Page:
Finding Time for Your Art

Ginger Burrell - Time Machine Color

If only there was a machine that could make more time! Many of us find it a challenge to find time to sleep, let alone find time to make art. Do you have strategies to make time for your art?

This has been an ongoing struggle for me. I am sidetracked frequently not only by the many other responsibilities I have, but also by my own tendency to undermine my own creative work. If it isn’t a household responsibility, a kid that needs transported somewhere, or an appointment that needs kept, it is me dragging my feet because I’m not sure I can make my art fit my vision, or I’ve gotten so far in a project that I’m afraid that I’ll screw it up and have to start over, or I’ll be afraid that my audience won’t love it the way I do (even though I tell myself it doesn’t matter…)

Last year I did a year-long project titled “Picturing Dialogue.” Because I had deadlines and a lot of other artists to answer to, it kept me on task and focused all year. So for me, deadlines and people to answer to are a good start. But here I am on January 13th and I’m finding myself in my old patterns.

In an attempt to create better working habits this year (and eating habits, and exercise habits, and… oh wait, here I am getting sidetracked again…) I did some wandering around the web looking for techniques to set aside time for what is most important – Art. (And besides, I got to wander the web and not feel guilty about it!)

In a blog entry by Bet Borgeson, I found the idea of a TIMECARD – “This may seem a quaint thing, but it works, and it has helped others. Why does it work?  Because it is a big part of the structure that surrounds an art life.  Noting the timebegins to work on you mentally. You are noticing your time.  You might find yourself guessing how much you’ll get done.  You’ll have conversations with yourself about your art time.  As time goes on and you are faithful about keeping a record, you’ll likely begin to compete with prior weeks and months–even years.”

On Empty Easel, in an interview with Rice Freeman-Zachery, I found the idea to QUIT WATCHING TV – Now I know an artist who has pretty much done this and her art output, on top of a full-time “regular” job, is amazing. In quality as well as quantity. In fact, Rae  is an inspiration to everyone who knows her. But I like TV and at the end of a long day it’s often the only thing I have the energy for. Although I’m still cross at the story-line for last night’s Downton Abbey.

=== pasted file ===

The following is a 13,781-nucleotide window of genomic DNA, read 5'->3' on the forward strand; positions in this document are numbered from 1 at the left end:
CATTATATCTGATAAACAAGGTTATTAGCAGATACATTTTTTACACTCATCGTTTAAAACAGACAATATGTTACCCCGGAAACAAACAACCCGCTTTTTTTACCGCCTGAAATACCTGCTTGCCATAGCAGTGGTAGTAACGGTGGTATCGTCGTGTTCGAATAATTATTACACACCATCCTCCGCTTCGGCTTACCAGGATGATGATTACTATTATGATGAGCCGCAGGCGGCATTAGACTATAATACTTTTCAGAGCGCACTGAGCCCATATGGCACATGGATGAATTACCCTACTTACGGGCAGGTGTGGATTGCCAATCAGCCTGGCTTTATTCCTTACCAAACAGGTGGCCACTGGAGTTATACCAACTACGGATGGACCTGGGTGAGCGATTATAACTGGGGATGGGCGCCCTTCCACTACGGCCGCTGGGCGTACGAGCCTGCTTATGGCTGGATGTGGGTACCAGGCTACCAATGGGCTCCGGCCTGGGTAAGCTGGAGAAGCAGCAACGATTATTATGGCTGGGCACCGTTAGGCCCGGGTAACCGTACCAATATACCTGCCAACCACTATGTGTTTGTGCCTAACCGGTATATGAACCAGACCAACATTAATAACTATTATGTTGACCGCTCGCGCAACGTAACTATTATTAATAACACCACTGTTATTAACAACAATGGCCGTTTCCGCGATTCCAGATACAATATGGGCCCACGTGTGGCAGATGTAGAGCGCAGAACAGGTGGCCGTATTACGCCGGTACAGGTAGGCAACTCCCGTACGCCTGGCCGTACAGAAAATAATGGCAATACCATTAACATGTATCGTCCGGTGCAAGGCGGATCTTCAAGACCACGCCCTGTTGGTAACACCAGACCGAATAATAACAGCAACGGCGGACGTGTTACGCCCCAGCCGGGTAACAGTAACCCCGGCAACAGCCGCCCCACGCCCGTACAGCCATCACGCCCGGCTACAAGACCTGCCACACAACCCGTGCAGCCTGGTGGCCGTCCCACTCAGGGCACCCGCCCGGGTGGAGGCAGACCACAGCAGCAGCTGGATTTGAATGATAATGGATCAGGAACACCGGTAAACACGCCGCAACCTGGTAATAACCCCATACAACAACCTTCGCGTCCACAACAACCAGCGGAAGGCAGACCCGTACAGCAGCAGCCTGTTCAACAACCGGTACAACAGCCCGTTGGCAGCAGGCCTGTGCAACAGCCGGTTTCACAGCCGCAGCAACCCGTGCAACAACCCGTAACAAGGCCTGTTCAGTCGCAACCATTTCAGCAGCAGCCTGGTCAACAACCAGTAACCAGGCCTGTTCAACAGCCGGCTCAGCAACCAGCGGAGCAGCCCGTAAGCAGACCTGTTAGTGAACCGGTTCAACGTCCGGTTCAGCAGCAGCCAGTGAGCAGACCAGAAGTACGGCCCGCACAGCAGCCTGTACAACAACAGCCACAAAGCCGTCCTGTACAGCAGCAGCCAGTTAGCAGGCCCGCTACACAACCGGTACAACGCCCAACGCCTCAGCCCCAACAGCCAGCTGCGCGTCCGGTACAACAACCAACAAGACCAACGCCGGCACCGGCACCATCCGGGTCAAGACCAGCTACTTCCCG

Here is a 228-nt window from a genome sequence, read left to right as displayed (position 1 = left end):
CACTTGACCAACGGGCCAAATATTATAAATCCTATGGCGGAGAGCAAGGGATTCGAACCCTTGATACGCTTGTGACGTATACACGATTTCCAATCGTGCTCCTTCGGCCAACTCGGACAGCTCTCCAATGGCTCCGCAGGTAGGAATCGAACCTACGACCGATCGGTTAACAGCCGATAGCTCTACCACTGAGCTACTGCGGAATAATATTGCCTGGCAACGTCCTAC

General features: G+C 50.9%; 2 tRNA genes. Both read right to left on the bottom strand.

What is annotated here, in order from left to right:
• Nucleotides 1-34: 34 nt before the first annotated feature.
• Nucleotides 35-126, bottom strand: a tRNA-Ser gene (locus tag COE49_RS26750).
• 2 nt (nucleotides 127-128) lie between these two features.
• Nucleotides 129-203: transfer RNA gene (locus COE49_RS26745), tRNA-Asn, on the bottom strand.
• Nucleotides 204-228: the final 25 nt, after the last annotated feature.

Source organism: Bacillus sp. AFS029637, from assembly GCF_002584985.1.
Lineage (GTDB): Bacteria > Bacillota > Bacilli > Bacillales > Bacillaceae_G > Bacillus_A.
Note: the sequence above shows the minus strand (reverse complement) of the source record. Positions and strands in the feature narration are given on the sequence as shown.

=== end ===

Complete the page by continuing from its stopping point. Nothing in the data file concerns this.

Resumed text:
Mary Baker’s Art Blog may well hit the nail on the head for me – and for many of us… “LEARN TO SAY NO.” My favorite sentence – “‘No’ is a complete sentence.”

In Cathy Johnson’s Tip #33, Making Time for Art, she suggests MAKE AN APPOINTMENT WITH YOURSELF and keep it, just like any other appointment.

Balzer Design’s 5 Ways to Make Time for Art, has two tips that struck a chord for me:  LET THE CROCKPOT DO THE COOKING and Set Limits for Computer Time. Perhaps I can improve my art making habits and my eating habits with one tip! And I love the computer… I love reading the news, looking for recipes, reading email, blogs, Facebook, watching Henri videos… uh oh, and that’s just a small part of the list. I’m beginning to see a problem here.

Do you have strategies to “make time” for your art? Please share in the comments! I’ll try these out and let you know how they work for me.


4 responses to “Finding Time for Your Art

  1. Hi Ginger, I worry about the same things you do, screwing up a big project, not doing what I’m supposed to around the house, and not making something that fits my vision. I don’t have a strategy for making more time, but I have noticed this last month that I’m really eager to get into the studio and work on a project that I find really fun. I do worry that what I’m working on is too crafty, doesn’t fit my vision (yet) and that I might regret spending the time on it in the end. However, I didn’t read my email for 2 days last week because I was too busy having fun in my studio. I also worked after dinner for an hour 2 or 3 times, and “snuck” in an extra hour when I was supposed to be cleaning. On the weekends I look forward to getting up and getting back to it. I would like to find a way to keep that freshness and enthusiasm going. It seems to dry up when I get in the middle of a big, overwhelming project. I think for me it’s mostly mental. I notice Rae is very enthusiastic and high energy. I don’t think she worries about housework. If something needs to be done, I bet she jumps in, does it, and then goes into the studio. I confess the only t.v. I watched this week was Downton Abbey.

    • Judy, Isn’t it funny that we feel like we’re “sneaking” in our art? Maybe if I tried “sneaking” in my cleaning I wouldn’t mind it so much 😉 I am very good at being enthused about new ideas and projects (I’ve got a new one I’m working on every day), but I sure drag my feet when I get to the hard part of projects I haven’t finished yet…. ~Ginger

  2. This post hits the nail on the head for me. Before the computer existed as well as cable TV I got much more work done in my studio. Now not only do I have those two time wasting/sucking things in my life, I also have a grandson who comes over every single day after school and stays for dinner and homework until about 10PM. And my elderly, housebound parents call me nearly every day to run some type of errand for them. And I try to swim every day for my own self preservation. it isn’t easy.

    • Roberta, it sounds like we share a lot of the same blessings and time-consumers. So far I am trying the Timecard approach and it is helping me be aware of where my time is going… I wish you time for your art in 2014! ~Ginger

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